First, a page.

Uber is set to roll out higher prices for some customers on high demand routes, but they deny trying to squeeze more money from richer users.
The company has started using "route-based pricing" after secretly testing the new model on trips and discovering passengers would pay more to travel some popular routes.
It'll apply to UberX customers - the app-based ride service's standard offering - and in cities which have UberPool - the cheaper carpooling service.
It's currently limited to 14 US cities. An Uber spokesman told Newshub there are no plans to introduce the pricing model outside the United States.
Earlier this month, Uber's New Zealand general manager Richard Menzies told Newsroom UberPool was likely to be introduced into the New Zealand market and would help with Auckland's congestion problems.
The company knows which routes are high demand and will draw higher prices, but the customers and drivers aren't told of the price change. Drivers won't make more money from the premium prices.
Instead, the extra money will go toward paying for promotions such as dropping the price of UberPool from US$10 to US$8. It'll mean drivers would still get paid based on the US$10 price rather than the cheaper rate.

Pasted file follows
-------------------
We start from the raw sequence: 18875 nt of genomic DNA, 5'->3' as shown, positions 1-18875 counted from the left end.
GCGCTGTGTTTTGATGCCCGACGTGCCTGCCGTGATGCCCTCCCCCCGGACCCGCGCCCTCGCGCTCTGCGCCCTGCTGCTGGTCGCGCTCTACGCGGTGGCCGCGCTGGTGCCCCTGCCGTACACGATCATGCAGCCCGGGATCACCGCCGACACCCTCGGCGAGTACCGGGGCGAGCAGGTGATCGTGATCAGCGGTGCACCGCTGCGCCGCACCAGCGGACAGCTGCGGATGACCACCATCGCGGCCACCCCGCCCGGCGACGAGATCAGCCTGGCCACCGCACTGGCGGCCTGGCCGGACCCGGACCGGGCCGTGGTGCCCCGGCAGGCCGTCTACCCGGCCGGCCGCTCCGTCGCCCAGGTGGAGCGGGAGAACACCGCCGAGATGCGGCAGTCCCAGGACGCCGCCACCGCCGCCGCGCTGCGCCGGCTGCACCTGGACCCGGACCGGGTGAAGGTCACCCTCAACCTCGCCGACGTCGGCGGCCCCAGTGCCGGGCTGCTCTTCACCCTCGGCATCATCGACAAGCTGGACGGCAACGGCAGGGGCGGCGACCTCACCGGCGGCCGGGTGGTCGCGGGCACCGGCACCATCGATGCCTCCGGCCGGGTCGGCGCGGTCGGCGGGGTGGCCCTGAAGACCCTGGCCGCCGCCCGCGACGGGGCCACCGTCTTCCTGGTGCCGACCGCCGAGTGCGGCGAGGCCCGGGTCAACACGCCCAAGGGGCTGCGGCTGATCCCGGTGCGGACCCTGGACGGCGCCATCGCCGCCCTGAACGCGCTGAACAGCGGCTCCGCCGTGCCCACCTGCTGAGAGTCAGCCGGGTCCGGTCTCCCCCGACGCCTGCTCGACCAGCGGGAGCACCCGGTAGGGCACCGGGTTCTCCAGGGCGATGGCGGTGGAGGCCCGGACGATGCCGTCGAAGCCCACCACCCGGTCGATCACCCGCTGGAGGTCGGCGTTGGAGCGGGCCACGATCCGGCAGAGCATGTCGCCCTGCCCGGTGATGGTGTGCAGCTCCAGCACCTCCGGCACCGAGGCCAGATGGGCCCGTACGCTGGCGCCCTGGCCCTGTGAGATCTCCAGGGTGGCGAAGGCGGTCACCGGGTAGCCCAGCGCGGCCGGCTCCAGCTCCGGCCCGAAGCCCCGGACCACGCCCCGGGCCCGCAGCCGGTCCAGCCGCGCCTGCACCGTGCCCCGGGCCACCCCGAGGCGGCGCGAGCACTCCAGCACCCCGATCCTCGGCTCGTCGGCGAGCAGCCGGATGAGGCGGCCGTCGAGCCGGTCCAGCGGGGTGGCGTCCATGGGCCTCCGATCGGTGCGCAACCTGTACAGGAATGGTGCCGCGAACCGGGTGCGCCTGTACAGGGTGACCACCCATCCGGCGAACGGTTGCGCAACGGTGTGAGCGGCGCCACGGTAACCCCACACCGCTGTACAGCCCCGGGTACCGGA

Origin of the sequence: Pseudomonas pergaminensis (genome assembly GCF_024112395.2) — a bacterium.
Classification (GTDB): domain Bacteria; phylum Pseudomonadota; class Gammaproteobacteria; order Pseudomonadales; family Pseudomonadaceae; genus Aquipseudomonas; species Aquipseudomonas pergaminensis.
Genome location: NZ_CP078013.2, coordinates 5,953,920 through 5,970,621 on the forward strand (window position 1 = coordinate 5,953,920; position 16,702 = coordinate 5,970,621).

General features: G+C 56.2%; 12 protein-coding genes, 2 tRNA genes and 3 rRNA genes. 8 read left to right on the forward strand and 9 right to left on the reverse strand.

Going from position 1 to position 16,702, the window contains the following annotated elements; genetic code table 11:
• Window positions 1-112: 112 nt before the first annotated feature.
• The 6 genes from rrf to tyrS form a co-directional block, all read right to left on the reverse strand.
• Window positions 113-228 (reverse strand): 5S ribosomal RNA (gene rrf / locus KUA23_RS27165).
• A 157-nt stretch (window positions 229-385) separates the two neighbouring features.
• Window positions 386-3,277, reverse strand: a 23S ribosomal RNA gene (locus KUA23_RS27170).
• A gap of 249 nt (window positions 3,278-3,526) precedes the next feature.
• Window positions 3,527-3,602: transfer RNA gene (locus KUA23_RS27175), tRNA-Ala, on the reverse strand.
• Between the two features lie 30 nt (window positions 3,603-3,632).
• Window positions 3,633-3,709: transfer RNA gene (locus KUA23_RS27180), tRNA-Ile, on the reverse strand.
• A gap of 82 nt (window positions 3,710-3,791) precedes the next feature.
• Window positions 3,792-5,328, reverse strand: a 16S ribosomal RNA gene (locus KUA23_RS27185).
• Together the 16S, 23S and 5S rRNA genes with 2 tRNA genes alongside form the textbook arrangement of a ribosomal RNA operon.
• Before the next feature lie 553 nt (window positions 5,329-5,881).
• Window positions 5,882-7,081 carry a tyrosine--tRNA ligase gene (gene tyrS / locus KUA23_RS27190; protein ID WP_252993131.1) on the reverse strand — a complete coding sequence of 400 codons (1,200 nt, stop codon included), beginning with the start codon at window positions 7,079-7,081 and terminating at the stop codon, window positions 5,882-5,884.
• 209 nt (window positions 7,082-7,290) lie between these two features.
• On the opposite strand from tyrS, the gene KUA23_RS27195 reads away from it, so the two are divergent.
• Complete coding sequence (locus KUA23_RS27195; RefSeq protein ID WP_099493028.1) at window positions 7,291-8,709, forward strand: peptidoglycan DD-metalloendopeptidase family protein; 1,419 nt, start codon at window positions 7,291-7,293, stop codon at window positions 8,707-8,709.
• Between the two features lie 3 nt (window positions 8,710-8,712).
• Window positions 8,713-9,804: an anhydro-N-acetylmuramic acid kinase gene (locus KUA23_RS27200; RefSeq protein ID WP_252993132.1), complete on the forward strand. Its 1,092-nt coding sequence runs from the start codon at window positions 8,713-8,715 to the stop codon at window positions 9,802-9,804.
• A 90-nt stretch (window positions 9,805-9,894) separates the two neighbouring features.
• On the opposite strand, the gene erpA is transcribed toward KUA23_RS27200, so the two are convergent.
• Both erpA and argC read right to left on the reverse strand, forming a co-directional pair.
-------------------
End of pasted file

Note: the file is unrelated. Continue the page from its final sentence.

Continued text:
"What we want for drivers is consistent earnings," Uber head of product Daniel Graf told Business Insider.
"If we don't have reliable and consistent earnings, what are they going to do? They're not going to drive for Uber."
But customers have complained the model hits richer users who use the UberX service in the pocket something Mr Graf denies.
"This is not personalised. This has nothing to do with the individual," he says.
Overall, he says, it will actually make Uber's service more affordable.
"With this route-specific pricing, we can lower prices more. That's what it comes down to."
Instead of separating rich and poor, Mr Graf says it is grouping customers into "time-sensitive" UberX users and "price-sensitive" Uber Pool riders.
The company won't be using personal data to decide who pays more, Mr Graf told the Business Insider; any UberX rider on the same route at the same time will be charged the same price.
Uber has taken a major hit in profitability and popularity, losing more than US$2.8b last year and lost 500,000 customers in one week in the #DeleteUber campaign - a protest against President Donald Trump's Muslim travel ban.
The company was accused of strike breaking in New York after the New York Taxi Workers Alliance called for an hour work stoppage in protest of Mr Trump's executive order.